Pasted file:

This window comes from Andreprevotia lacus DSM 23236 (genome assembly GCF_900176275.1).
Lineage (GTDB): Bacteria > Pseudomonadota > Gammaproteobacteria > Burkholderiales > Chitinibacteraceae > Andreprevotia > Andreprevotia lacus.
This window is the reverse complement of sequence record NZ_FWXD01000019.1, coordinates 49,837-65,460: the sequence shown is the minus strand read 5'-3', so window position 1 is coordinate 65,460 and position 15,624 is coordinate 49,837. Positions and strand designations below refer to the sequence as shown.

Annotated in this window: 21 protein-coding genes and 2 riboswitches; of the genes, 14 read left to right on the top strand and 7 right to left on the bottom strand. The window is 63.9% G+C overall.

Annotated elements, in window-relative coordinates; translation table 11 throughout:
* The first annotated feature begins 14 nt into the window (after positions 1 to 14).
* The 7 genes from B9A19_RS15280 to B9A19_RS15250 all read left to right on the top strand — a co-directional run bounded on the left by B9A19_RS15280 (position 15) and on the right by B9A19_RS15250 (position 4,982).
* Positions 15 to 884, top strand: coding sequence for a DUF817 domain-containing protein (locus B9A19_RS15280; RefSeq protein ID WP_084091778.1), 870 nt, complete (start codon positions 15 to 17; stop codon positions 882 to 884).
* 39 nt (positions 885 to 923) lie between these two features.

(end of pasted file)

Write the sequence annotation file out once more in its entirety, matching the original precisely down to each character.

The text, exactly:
This window comes from Andreprevotia lacus DSM 23236 (genome assembly GCF_900176275.1).
Lineage (GTDB): Bacteria > Pseudomonadota > Gammaproteobacteria > Burkholderiales > Chitinibacteraceae > Andreprevotia > Andreprevotia lacus.
This window is the reverse complement of sequence record NZ_FWXD01000019.1, coordinates 49,837-65,460: the sequence shown is the minus strand read 5'-3', so window position 1 is coordinate 65,460 and position 15,624 is coordinate 49,837. Positions and strand designations below refer to the sequence as shown.

Annotated in this window: 21 protein-coding genes and 2 riboswitches; of the genes, 14 read left to right on the top strand and 7 right to left on the bottom strand. The window is 63.9% G+C overall.

Annotated elements, in window-relative coordinates; translation table 11 throughout:
* The first annotated feature begins 14 nt into the window (after positions 1 to 14).
* The 7 genes from B9A19_RS15280 to B9A19_RS15250 all read left to right on the top strand — a co-directional run bounded on the left by B9A19_RS15280 (position 15) and on the right by B9A19_RS15250 (position 4,982).
* Positions 15 to 884, top strand: coding sequence for a DUF817 domain-containing protein (locus B9A19_RS15280; RefSeq protein ID WP_084091778.1), 870 nt, complete (start codon positions 15 to 17; stop codon positions 882 to 884).
* 39 nt (positions 885 to 923) lie between these two features.